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Joan Miró

Joan Miró

Spain • Born in: 1883

​Master Artists

Surrealist Artists

Printmakers Artists

Draughtsmen Artists

A Catalan painter by excellence, Joan Miró was born in Barcelona in 1893 and died on the 25th of December, 90 years later in Palma de Majorque in 1983. His homeland gave meaningful influence to his art, whether it was through paintingsculpture, engraving, or ceramics.

Alongside his parents, Miró became immersed in the creative world. His father was a jeweler and his mother was a cabinet maker. Miró initially enrolled into commerce school, with his father's encouragement, before giving up this career to take evening lessons at the Fine arts school of Llotja, in Barcelona. By 1912, he was adamant to become a painter. He joined the Galli Academy in Barcelona, directed by Francisco Galli, a trained architect, and discovered the great artistic trends in Europe.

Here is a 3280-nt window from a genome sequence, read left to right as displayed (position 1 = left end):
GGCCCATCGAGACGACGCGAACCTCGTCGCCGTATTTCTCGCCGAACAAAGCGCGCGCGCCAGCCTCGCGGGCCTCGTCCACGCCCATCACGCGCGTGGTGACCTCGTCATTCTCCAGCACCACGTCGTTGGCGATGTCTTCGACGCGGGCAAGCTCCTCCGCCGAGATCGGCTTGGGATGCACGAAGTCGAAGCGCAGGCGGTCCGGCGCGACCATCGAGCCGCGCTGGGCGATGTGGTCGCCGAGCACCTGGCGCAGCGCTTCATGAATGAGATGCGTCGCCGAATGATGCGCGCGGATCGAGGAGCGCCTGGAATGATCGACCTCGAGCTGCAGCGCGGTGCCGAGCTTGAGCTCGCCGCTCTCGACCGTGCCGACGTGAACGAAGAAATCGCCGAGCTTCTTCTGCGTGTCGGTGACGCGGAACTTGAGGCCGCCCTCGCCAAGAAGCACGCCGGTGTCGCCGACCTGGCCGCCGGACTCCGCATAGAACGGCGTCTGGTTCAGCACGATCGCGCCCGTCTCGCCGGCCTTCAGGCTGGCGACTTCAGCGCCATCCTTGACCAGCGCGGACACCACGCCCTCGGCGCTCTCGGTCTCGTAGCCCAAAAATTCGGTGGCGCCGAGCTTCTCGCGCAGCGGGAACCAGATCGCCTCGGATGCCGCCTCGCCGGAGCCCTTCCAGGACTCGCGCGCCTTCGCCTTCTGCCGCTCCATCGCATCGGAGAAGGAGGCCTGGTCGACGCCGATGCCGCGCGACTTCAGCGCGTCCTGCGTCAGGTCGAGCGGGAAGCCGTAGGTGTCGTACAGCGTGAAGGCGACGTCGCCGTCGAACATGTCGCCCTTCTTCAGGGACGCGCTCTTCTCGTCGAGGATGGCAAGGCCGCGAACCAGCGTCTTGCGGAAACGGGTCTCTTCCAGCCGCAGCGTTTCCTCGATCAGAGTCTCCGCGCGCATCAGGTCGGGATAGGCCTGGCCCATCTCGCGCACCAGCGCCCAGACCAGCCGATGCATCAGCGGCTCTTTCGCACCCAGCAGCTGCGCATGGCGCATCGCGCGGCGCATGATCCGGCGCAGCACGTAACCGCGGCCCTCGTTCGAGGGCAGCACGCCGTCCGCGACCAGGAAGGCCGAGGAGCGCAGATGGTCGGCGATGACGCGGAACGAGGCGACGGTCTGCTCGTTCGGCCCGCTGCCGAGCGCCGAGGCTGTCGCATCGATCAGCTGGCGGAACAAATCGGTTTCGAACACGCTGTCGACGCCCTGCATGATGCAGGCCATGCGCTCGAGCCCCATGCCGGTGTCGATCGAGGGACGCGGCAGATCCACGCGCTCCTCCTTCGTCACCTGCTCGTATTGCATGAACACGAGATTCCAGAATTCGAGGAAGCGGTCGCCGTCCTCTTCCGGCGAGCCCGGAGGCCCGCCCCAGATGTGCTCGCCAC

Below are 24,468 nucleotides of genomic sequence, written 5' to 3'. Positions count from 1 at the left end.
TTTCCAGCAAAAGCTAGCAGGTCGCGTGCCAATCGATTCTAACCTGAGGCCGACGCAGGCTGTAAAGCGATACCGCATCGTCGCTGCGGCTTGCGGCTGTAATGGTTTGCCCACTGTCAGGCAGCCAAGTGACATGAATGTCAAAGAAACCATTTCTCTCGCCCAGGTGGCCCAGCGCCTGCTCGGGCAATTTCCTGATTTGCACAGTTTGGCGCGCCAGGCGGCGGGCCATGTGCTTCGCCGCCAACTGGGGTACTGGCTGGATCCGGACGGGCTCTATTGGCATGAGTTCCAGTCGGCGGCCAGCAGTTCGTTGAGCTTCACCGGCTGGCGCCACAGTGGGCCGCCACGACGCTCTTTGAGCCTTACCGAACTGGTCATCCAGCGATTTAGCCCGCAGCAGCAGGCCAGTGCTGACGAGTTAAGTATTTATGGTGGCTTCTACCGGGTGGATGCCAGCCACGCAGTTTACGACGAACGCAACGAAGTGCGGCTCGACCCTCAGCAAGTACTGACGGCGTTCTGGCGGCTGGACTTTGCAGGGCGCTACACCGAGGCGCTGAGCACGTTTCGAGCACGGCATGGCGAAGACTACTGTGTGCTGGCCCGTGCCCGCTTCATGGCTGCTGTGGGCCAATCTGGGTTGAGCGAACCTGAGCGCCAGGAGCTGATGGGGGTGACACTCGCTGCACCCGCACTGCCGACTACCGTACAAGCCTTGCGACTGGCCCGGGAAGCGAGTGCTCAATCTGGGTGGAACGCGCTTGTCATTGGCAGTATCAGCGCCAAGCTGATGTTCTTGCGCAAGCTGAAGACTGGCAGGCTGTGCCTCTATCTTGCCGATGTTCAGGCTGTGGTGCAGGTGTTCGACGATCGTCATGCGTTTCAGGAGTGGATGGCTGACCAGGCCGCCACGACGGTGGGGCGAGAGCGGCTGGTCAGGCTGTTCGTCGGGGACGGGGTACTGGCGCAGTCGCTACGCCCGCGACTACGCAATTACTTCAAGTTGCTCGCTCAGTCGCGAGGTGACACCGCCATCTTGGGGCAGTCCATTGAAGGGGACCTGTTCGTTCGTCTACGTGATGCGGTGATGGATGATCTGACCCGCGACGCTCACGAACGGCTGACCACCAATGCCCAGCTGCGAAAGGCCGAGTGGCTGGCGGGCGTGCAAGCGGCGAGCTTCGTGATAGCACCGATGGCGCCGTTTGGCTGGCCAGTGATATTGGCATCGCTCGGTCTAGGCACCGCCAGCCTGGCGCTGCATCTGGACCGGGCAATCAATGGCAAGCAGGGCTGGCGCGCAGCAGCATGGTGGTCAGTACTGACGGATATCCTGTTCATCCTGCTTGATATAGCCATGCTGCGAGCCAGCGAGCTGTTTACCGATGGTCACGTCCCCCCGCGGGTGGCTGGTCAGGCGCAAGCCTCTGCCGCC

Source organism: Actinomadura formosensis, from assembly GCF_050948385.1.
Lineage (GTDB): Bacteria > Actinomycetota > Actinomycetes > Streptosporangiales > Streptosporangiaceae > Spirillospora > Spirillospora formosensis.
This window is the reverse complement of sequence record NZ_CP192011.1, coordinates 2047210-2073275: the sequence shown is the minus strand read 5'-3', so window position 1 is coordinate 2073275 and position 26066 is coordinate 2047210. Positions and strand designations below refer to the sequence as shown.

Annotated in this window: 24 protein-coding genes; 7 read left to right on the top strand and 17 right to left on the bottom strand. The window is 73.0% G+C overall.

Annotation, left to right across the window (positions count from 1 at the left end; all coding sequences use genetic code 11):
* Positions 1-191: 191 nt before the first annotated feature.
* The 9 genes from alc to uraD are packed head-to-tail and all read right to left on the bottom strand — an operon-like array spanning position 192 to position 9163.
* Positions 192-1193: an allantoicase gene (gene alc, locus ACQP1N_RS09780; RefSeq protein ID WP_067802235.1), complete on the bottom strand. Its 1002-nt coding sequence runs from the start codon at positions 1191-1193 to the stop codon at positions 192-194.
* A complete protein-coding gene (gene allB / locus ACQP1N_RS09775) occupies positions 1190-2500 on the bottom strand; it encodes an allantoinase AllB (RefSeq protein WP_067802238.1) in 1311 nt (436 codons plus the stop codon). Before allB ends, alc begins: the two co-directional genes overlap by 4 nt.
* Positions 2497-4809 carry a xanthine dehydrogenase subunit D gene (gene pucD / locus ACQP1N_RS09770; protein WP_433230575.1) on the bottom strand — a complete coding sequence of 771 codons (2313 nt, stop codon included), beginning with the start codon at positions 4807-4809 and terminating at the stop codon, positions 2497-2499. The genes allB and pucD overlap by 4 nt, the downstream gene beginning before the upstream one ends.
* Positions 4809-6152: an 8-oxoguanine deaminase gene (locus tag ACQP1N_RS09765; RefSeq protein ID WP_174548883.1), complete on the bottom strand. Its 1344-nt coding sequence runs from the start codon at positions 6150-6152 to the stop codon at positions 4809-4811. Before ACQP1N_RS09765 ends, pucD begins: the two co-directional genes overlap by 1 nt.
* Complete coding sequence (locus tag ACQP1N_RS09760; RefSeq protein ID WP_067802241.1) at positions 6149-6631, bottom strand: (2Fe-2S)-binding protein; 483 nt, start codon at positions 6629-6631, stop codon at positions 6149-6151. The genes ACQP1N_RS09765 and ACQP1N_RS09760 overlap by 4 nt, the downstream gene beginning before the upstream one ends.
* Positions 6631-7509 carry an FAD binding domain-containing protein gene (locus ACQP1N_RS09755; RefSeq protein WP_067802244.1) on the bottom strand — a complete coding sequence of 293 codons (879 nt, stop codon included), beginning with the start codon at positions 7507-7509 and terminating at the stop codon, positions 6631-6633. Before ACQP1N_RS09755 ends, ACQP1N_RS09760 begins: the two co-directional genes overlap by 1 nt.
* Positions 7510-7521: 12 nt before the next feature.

Initially, Joan Miró displayed a style of painting that was related to fauvism, then cubism, and finally, expressionism. It was only when he arrived in Paris in 1919, that he felt fulfilled, artistically speaking. Miró turned towards fantasy for good. He became friends with artists like Max Jacob, Antonin Artaud, Tristan Tzara and André Masson: a group of emerging artists who yielded to aesthetic conventions and were open towards a new language. Once he freed himself from requirements and conventional methods, Miró flourished through simplicity.

Fascinated by the subconscious, he naturally rubbed shoulders with a group of surrealists in 1924. His several gouache partners were called André Breton, Paul Eluard, and Philippe Soupault. He enjoyed their off-the-wall humor, playful, and provocative minds. This led Miró to becoming more spontaneous and frequently thinking outside the box.

His participation reached its peak in 1925 during the "Surrealist painting" exhibition. A collective exhibition with Marx Ernst, Paul Klee, and Man Ray at the Galerie Pierre in Paris, where he presented his highly impactful "Carnaval d'Arlequin" painting. His painting "Birth of the World" in 1925 was also a big hit and materialized the bridge between Miró's original Catalan land and his Parisian blossoming.